The Janos Grasslands
The Nature Conservancy's Mexico, New Mexico and migratory bird programs and their Mexican partner Pronatura Noreste purchased a 46,000 acre cattle ranch in Mexico’s northern Janos Valley, one of North America ’s last remaining desert grasslands and home to a variety of rare animals including the world’s largest complex of black-tailed prairie dog colonies.
In the largest private conservation land transaction in Mexican history, the ranch – named Rancho El Uno – will now be managed by Pronatura Noreste and a joint management board that will include members from The Nature Conservancy, Universidad Nacional Autonoma de Mexico, local government officials, and other members of the local community.
“The grasslands of the Janos Valley are critical to the livelihoods and the culture of Mexico ’s ranching community,” said Felipe Delgado, outgoing Board President of Pronatura Noreste. “But these grasslands face serious threats from overgrazing and unsustainable agriculture practices. By working with local communities, Rancho El Uno will serve as an example of how cattle ranching and grassland conservation can – and must – go hand in hand.”
Rancho El Uno, the largest privately-owned ranch in the Janos Valley , was purchased from the Escobar family which decided to sell the property after using it as a cattle ranch for more than 30 years. It will continue to run as a working cattle ranch, but will now also be managed as a grazing cooperative for local ranching families.
Grassbanks will be created on El Uno where local ranchers can graze their cattle while allowing their own grasslands to rest, regrow and avoid overgrazing.
“This is truly a win-win situation,” said Rosario Alvarez-Gutierrez, director of The Nature Conservancy’s Mexico Program. “By protecting these grasslands, we not only provide critical habitat to a variety of endangered and threatened species, but we’re also helping ensure that the traditional lifestyles of Mexico ’s ranching community can continue for generations to come.”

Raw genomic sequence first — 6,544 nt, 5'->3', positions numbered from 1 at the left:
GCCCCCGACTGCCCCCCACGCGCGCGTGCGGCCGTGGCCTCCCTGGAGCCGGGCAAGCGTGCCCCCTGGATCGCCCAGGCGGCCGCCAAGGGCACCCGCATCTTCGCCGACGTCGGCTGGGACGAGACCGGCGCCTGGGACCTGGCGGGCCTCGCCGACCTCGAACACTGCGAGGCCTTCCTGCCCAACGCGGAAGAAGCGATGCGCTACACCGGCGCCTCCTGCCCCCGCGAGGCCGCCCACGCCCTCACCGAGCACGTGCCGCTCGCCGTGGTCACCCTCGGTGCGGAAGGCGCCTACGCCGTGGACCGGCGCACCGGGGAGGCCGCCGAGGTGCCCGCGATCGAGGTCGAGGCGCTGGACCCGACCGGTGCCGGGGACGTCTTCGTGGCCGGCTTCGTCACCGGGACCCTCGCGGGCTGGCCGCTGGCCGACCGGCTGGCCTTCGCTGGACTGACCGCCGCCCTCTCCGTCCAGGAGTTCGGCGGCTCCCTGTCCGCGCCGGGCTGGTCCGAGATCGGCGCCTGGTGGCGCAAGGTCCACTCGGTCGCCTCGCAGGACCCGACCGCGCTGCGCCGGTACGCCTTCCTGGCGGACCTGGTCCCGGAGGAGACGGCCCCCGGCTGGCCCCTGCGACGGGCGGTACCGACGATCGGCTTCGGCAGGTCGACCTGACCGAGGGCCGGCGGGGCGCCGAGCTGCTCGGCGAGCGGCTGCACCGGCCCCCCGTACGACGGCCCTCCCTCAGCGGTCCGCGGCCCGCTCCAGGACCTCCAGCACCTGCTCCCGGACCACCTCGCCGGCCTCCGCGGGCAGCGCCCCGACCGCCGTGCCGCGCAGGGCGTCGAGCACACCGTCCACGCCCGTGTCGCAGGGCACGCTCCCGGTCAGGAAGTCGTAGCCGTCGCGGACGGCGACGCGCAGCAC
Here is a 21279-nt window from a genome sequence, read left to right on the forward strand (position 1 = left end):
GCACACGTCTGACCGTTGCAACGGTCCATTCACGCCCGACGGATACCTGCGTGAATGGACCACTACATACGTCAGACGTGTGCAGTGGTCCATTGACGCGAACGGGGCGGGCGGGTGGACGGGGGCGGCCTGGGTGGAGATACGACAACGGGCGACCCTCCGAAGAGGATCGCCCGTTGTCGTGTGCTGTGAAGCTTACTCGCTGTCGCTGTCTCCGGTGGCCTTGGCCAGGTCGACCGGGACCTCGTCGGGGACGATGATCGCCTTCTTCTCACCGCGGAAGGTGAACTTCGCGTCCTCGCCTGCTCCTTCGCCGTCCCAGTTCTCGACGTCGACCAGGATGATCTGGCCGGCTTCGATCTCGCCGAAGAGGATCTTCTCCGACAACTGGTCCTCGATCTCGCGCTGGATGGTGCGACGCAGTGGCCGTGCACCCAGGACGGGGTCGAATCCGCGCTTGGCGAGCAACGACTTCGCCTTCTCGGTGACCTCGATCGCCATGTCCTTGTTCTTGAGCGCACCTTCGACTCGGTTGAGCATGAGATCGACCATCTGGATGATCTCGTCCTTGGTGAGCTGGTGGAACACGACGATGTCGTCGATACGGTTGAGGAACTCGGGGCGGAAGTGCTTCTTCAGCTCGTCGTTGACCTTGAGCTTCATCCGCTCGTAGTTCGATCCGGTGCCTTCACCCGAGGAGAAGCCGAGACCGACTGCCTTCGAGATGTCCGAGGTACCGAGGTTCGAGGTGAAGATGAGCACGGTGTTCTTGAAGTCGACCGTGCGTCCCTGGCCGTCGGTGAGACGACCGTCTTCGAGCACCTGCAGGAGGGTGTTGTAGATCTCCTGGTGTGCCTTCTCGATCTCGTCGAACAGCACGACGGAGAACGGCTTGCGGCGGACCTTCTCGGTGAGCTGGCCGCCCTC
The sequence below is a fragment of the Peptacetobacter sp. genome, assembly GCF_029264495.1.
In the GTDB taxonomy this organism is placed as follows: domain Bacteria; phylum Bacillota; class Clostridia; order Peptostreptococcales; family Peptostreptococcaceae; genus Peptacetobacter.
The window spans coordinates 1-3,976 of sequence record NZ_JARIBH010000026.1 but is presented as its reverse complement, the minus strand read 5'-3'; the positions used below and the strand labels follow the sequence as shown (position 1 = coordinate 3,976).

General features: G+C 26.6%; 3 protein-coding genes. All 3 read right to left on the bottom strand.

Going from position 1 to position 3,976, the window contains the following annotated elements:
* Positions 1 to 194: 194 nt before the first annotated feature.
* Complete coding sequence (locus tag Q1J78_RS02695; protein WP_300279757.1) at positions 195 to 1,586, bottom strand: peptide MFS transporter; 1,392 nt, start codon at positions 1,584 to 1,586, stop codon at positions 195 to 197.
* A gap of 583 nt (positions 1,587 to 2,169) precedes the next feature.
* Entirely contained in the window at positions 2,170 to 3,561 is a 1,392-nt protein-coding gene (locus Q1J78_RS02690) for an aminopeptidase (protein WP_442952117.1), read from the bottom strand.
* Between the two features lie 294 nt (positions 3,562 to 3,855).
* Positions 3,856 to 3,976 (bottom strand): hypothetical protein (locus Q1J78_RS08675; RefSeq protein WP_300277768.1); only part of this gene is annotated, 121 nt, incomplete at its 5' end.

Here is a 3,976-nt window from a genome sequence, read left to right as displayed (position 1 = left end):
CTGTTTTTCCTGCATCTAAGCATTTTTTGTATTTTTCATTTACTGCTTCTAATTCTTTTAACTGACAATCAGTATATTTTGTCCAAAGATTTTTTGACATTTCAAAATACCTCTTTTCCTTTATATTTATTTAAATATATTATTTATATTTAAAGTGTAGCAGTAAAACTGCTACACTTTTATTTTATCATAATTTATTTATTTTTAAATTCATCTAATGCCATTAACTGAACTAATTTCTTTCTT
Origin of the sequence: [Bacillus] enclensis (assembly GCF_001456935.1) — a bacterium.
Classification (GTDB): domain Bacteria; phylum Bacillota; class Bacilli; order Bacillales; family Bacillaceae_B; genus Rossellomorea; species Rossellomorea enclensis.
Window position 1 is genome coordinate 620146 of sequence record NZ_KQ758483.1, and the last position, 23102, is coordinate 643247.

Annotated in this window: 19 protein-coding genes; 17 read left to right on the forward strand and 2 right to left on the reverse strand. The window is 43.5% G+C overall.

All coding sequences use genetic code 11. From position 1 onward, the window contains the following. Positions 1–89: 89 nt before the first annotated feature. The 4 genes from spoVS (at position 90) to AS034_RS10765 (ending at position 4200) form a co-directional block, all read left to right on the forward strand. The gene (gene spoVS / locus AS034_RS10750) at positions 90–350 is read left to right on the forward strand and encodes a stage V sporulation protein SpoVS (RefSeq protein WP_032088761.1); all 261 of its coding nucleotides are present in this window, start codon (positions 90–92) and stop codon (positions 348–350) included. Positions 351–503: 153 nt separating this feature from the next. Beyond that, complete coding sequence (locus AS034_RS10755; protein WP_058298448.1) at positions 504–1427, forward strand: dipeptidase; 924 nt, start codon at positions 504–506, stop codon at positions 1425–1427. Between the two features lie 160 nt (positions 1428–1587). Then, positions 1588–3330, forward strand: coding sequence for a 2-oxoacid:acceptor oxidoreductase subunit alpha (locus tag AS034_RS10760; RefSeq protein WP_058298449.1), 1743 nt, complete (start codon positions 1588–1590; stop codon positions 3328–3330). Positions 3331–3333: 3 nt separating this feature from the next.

The Janos grasslands, located in the Chihuahuan Desert in Northern Mexico, provide critical habitat for a more than 200 migratory bird species, 30 different types of reptiles and more than 50 mammals, including the rare white-sided jackrabbit, kit fox, jaguarundi, pronghorn and even a small herd of free-ranging bison. Janos also is home to the world’s largest complex of black-tailed prairie dog colonies, and black-footed ferrets, the most endangered mammal in North America, were recently successfully introduced in Janos.
The Janos grasslands have been identified by the World Wildlife Fund, the Mexican Commission for Biodiversity and the North American Commission on Environmental Cooperation as a high priority for conservation and protection. The area also is designated as an Important Bird Area by the North American Bird Conservation Initiative.
A variety of conservation strategies will be used on Rancho El Uno to protect its grasslands, including reseeding, prescribed burning, rotation of grazing areas, and the recolonization of prairie dogs.
Prairie dogs are vital to restoring the dwindling grasslands of the Chihuahuan desert. Scientists, in fact, refer to prairie dogs as the architects of North America ’s grasslands. Prairie dogs gnaw through woody shrubs such as mesquite that would otherwise takeover the grassland habitat.
And as burrowing animals, they excavate tons of hard-baked desert soils, increasing the grounds’ fertility and improving foraging for cattle.
Pronatura Noreste and The Nature Conservancy also are working with local schools and community organizations to develop educational programs about the importance of conserving the Janos grasslands.
“The Janos grasslands are an integral part of our community,” said Celso Jaquez, a rancher and former mayor of Janos. “The work being done on Rancho El Uno and with neighboring ranchers is vital to preserving these prairies and our way of life. We’re able to have more prairie because of the prairie dog.”